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The previous responses already showed the main issue with the program. Here I am providing a few suggestions that hopefully could still improve it:

  • Instead of using delay(), you could manage the time with millis(). This will make the ramp smoother, and you will be able to add code to the loop if needed that will not be blocked by the delays.
  • Storing the times in milliseconds and the PWM value in its natural unit (rather than percent) makes the code simpler.
  • Remove redundant variables, such as motorDelta, which is the same as motorPWM.
  • Consistent indentation and removal of superfluous parentheses help the readability.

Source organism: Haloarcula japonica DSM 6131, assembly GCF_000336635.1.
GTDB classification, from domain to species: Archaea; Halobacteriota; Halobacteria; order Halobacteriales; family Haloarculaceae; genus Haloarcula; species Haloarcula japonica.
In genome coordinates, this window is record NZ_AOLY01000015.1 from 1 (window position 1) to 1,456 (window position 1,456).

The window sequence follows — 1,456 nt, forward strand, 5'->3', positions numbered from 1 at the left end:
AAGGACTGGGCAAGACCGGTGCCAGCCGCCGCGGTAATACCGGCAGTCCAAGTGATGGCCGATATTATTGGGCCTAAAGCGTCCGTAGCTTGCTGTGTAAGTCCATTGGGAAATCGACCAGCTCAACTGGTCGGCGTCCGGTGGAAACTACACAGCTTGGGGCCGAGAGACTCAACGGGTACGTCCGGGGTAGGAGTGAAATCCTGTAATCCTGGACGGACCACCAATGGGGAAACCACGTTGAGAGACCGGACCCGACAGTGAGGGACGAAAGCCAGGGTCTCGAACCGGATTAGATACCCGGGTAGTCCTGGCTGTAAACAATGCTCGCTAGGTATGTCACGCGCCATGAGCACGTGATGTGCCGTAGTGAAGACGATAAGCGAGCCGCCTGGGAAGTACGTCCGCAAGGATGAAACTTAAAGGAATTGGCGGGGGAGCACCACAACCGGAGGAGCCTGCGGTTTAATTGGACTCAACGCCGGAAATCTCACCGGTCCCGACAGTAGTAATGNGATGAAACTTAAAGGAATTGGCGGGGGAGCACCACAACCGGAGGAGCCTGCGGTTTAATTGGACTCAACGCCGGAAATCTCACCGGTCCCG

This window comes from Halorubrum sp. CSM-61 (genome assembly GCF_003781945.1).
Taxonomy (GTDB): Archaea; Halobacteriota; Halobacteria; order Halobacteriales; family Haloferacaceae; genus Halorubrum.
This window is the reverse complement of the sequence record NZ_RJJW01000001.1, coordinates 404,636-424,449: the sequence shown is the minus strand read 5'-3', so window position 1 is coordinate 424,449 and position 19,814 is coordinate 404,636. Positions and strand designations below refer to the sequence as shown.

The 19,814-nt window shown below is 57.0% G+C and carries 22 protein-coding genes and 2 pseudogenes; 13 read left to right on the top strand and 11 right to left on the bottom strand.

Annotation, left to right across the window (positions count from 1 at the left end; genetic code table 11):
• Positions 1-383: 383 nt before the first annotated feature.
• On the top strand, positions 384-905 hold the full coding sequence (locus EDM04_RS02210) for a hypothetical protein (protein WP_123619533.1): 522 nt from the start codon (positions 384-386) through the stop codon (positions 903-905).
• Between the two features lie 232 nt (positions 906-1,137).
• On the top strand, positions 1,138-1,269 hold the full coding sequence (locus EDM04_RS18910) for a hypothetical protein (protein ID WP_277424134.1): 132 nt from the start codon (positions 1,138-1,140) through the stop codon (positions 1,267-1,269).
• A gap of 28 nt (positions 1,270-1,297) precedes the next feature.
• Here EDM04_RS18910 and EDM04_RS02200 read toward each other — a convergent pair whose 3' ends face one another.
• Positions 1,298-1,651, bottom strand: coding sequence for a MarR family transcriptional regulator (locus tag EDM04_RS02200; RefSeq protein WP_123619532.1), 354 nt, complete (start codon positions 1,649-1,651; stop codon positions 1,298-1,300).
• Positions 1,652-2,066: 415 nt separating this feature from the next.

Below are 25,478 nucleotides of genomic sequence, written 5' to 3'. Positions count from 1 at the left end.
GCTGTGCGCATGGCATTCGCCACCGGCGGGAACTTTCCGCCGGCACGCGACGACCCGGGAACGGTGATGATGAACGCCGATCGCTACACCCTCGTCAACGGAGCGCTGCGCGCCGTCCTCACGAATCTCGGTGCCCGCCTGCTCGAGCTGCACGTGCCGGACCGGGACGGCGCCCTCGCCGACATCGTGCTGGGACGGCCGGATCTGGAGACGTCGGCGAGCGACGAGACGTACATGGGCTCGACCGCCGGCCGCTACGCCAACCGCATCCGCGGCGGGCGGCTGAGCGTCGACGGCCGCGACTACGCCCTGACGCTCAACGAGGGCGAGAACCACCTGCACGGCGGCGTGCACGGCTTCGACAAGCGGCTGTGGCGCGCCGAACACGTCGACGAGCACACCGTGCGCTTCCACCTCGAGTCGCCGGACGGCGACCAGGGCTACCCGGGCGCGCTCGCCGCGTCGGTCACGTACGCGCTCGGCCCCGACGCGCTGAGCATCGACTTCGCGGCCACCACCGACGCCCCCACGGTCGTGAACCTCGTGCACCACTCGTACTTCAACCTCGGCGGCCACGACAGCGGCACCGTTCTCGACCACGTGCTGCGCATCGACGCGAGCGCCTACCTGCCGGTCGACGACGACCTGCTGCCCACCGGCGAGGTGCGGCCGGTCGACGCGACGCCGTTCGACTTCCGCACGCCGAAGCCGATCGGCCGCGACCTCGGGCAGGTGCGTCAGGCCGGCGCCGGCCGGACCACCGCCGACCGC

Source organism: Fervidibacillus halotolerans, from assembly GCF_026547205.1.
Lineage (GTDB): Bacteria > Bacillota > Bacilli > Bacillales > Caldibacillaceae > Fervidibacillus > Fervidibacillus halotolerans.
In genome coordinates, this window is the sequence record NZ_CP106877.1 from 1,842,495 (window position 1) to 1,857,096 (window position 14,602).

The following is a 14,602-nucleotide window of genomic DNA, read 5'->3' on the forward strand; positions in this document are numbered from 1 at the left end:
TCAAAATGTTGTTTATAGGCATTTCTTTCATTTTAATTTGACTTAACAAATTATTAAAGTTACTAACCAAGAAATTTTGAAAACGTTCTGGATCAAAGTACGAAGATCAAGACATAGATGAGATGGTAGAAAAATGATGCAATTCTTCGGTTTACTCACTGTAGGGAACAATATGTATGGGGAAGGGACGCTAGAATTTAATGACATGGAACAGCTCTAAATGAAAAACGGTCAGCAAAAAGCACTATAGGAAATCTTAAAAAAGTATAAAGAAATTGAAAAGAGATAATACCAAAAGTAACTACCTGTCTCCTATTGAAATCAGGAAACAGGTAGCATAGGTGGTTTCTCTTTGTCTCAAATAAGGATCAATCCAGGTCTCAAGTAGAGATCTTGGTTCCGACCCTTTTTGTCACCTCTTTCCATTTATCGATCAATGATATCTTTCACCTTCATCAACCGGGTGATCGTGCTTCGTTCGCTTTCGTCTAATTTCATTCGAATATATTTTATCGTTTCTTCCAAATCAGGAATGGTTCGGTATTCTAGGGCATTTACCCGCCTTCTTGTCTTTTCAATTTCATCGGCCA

Here is my attempt at implementing those suggestions:

const int motor1 = 3;  // pin for PWM output to motor
const unsigned long tLim = 30000;  // duration of the PWM ramp
const float PWM_unit = 255.0/100;  // convert percent to PWM scale
const float lowLim = PWM_unit * 21;
const float highLim = PWM_unit * 65;
const float PWM_rate = (highLim-lowLim) / tLim;

unsigned long start_time;  // start of the ramp
int previousPWM = 0;

void setup() {
    pinMode(motor1, OUTPUT);
    analogWrite(motor1, round(lowLim));
    delay(20000);
    Serial.begin(9600);
    Serial.println(" t   PWM");
    Serial.println("--------");
    start_time = millis();
}

void loop() {
    unsigned long t = millis() - start_time;

    if (t >= tLim) {  // we are done
        analogWrite(motor1, round(highLim));
        delay(60000);  // keep at highLim for 60 s
        analogWrite(motor1, 0);  // then stop
        exit(0);
    }

    int motorPWM = round(lowLim + t * PWM_rate);
    if (motorPWM != previousPWM) {
        analogWrite(motor1, motorPWM);
        Serial.print(t / 1000.0);
        Serial.print("  ");
        Serial.println(motorPWM);
        previousPWM = motorPWM;
    }
}